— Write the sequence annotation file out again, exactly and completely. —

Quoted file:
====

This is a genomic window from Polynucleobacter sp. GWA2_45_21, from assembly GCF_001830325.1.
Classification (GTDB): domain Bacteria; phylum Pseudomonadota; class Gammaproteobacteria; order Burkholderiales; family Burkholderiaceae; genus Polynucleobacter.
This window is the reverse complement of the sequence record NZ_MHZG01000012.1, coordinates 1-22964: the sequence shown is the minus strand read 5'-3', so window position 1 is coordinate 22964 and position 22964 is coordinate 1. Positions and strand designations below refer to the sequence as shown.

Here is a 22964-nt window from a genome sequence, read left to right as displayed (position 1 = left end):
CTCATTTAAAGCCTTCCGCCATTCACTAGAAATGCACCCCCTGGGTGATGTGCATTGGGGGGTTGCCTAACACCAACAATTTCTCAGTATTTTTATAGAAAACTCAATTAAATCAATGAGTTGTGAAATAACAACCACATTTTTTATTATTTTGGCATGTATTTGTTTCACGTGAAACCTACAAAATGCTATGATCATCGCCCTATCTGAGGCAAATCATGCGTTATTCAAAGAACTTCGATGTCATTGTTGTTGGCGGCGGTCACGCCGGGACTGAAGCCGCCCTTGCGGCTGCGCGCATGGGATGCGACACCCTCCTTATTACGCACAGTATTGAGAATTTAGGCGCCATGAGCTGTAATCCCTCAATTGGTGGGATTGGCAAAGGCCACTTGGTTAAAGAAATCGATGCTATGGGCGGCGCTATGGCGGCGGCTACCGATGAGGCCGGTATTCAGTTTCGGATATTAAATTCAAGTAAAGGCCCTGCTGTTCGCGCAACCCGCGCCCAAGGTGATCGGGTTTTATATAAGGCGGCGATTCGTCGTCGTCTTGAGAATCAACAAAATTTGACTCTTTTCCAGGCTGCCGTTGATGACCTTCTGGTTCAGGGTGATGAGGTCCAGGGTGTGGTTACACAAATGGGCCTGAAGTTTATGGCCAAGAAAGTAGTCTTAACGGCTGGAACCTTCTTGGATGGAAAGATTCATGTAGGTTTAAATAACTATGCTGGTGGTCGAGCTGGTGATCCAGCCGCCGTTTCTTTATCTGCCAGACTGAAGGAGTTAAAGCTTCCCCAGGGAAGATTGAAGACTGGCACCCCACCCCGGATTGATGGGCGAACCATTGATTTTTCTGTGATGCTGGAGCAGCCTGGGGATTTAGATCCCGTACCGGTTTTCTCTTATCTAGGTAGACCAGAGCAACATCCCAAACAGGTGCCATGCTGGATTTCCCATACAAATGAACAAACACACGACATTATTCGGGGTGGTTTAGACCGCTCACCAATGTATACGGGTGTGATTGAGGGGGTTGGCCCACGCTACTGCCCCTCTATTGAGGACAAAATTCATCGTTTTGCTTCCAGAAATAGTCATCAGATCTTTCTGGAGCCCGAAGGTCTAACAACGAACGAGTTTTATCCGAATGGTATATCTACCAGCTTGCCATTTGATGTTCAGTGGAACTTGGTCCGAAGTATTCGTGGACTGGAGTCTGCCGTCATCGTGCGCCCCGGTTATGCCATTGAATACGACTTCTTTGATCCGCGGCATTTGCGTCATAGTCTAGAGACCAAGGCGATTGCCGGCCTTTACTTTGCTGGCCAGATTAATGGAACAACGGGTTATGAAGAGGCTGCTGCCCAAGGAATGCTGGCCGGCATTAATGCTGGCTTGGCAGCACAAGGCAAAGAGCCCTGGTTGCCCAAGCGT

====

This is a genomic window from Polynucleobacter sp. GWA2_45_21, from assembly GCF_001830325.1.
Classification (GTDB): domain Bacteria; phylum Pseudomonadota; class Gammaproteobacteria; order Burkholderiales; family Burkholderiaceae; genus Polynucleobacter.
This window is the reverse complement of the sequence record NZ_MHZG01000012.1, coordinates 1-22964: the sequence shown is the minus strand read 5'-3', so window position 1 is coordinate 22964 and position 22964 is coordinate 1. Positions and strand designations below refer to the sequence as shown.

Here is a 22964-nt window from a genome sequence, read left to right as displayed (position 1 = left end):
CTCATTTAAAGCCTTCCGCCATTCACTAGAAATGCACCCCCTGGGTGATGTGCATTGGGGGGTTGCCTAACACCAACAATTTCTCAGTATTTTTATAGAAAACTCAATTAAATCAATGAGTTGTGAAATAACAACCACATTTTTTATTATTTTGGCATGTATTTGTTTCACGTGAAACCTACAAAATGCTATGATCATCGCCCTATCTGAGGCAAATCATGCGTTATTCAAAGAACTTCGATGTCATTGTTGTTGGCGGCGGTCACGCCGGGACTGAAGCCGCCCTTGCGGCTGCGCGCATGGGATGCGACACCCTCCTTATTACGCACAGTATTGAGAATTTAGGCGCCATGAGCTGTAATCCCTCAATTGGTGGGATTGGCAAAGGCCACTTGGTTAAAGAAATCGATGCTATGGGCGGCGCTATGGCGGCGGCTACCGATGAGGCCGGTATTCAGTTTCGGATATTAAATTCAAGTAAAGGCCCTGCTGTTCGCGCAACCCGCGCCCAAGGTGATCGGGTTTTATATAAGGCGGCGATTCGTCGTCGTCTTGAGAATCAACAAAATTTGACTCTTTTCCAGGCTGCCGTTGATGACCTTCTGGTTCAGGGTGATGAGGTCCAGGGTGTGGTTACACAAATGGGCCTGAAGTTTATGGCCAAGAAAGTAGTCTTAACGGCTGGAACCTTCTTGGATGGAAAGATTCATGTAGGTTTAAATAACTATGCTGGTGGTCGAGCTGGTGATCCAGCCGCCGTTTCTTTATCTGCCAGACTGAAGGAGTTAAAGCTTCCCCAGGGAAGATTGAAGACTGGCACCCCACCCCGGATTGATGGGCGAACCATTGATTTTTCTGTGATGCTGGAGCAGCCTGGGGATTTAGATCCCGTACCGGTTTTCTCTTATCTAGGTAGACCAGAGCAACATCCCAAACAGGTGCCATGCTGGATTTCCCATACAAATGAACAAACACACGACATTATTCGGGGTGGTTTAGACCGCTCACCAATGTATACGGGTGTGATTGAGGGGGTTGGCCCACGCTACTGCCCCTCTATTGAGGACAAAATTCATCGTTTTGCTTCCAGAAATAGTCATCAGATCTTTCTGGAGCCCGAAGGTCTAACAACGAACGAGTTTTATCCGAATGGTATATCTACCAGCTTGCCATTTGATGTTCAGTGGAACTTGGTCCGAAGTATTCGTGGACTGGAGTCTGCCGTCATCGTGCGCCCCGGTTATGCCATTGAATACGACTTCTTTGATCCGCGGCATTTGCGTCATAGTCTAGAGACCAAGGCGATTGCCGGCCTTTACTTTGCTGGCCAGATTAATGGAACAACGGGTTATGAAGAGGCTGCTGCCCAAGGAATGCTGGCCGGCATTAATGCTGGCTTGGCAGCACAAGGCAAAGAGCCCTGGTTGCCCAAGCGT